Develop Thick Skin

The number one rule of competitive exhibiting? Develop a thick skin. Yes, some judges are idiots. (I’ve been one.) At best, competition is a learning experience even if that isn’t how you feel when you aren’t rewarded. At one show emotions flew so high that some declared judging “corrupt” and swore off competition forever. Take a breath. Trust everyone is trying their best. No matter how objective folks try to be, the conclusion always devolves into human subjectivity. Less is More

If rules call for 10-25 specimens, go with 10. When someone enters 10 of his/her best specimens and you enter your 10 best— along with 15 mediocre specimens—guess which case wins?

An associated pitfall? Clutter. The fewer specimens crammed in, the more open the display, thus increasing your score for Showmanship. Consider first impressions of people casually walking by your exhibit. Will they stop?

Still, some seem compelled to add more, especially on labels. Adding more allows you to show off your intelligence, but it comes with pitfalls: 1) increased odds of typos; 2) increased odds of factual errors; 3) a bigger label can overwhelm a specimen.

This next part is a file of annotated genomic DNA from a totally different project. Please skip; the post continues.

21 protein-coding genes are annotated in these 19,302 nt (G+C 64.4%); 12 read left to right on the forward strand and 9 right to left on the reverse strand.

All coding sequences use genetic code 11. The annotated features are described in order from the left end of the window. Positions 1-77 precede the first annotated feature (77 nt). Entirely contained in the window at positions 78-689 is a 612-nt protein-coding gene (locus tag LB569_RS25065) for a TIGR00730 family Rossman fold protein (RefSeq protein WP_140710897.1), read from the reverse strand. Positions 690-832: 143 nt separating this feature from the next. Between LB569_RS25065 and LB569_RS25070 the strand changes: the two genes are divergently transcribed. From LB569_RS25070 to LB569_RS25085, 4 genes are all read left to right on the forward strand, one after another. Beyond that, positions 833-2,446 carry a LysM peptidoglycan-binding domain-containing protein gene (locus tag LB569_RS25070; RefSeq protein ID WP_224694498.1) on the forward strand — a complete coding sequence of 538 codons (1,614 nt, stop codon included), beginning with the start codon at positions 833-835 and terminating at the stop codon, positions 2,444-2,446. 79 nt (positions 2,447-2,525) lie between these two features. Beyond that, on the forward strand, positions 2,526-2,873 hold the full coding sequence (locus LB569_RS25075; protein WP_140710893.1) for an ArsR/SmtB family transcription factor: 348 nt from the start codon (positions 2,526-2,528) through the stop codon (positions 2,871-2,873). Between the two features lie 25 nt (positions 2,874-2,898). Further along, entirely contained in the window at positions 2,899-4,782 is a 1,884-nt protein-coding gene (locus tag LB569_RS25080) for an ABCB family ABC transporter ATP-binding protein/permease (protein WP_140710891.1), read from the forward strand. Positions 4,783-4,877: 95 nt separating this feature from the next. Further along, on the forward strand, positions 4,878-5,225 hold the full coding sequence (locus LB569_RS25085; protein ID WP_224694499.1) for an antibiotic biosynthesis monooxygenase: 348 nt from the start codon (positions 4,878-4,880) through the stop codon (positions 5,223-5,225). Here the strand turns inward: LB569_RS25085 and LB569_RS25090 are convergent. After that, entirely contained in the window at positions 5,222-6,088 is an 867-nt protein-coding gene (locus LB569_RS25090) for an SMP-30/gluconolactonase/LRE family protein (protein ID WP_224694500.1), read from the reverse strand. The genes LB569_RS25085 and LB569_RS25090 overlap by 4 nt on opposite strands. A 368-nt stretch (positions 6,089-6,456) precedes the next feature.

Make Effective Use of Space at Hand

Most cases offer space of 4x2x2 feet. Use it to your best advantage. Go for depth and balance. Risers and stands add depth and help highlight pieces.

Line your case, but remember that neutral colors highlight dark specimens while black showcases highlight light-colored specimens. Choose base colors that highlight the majority of specimens. Don’t use patterned liners or shiny fabrics. The rocks should shine, not the liner!

Hope for the Best. Prepare for the Worst.

I’ve been to one competition so poorly organized exhibitors were asked to move displays after spending hours setting them up. In the end, an exhibitor publicly awarded a trophy was notified a “disappointing mistake” had been made and asked to return his trophy.

I can only encourage you to display your very best stuff in the best manner possible. Then, cross your fingers.

Rock and Gem Shows – Takeaways for Exhibitors

• Develop thick skin; trust everyone is trying their best.

• Read the rules and follow them!

• Go with the minimum required & keep it uncluttered.

• Make effective use of space with color coordination, balance, and depth.

• Hope for the best. Prepare for the worst. Persevere.

This story about competitive exhibiting at rock and gem shows previously appeared in Rock & Gem magazine. Click here to subscribe. Story and photos by Jim Brace-Thompson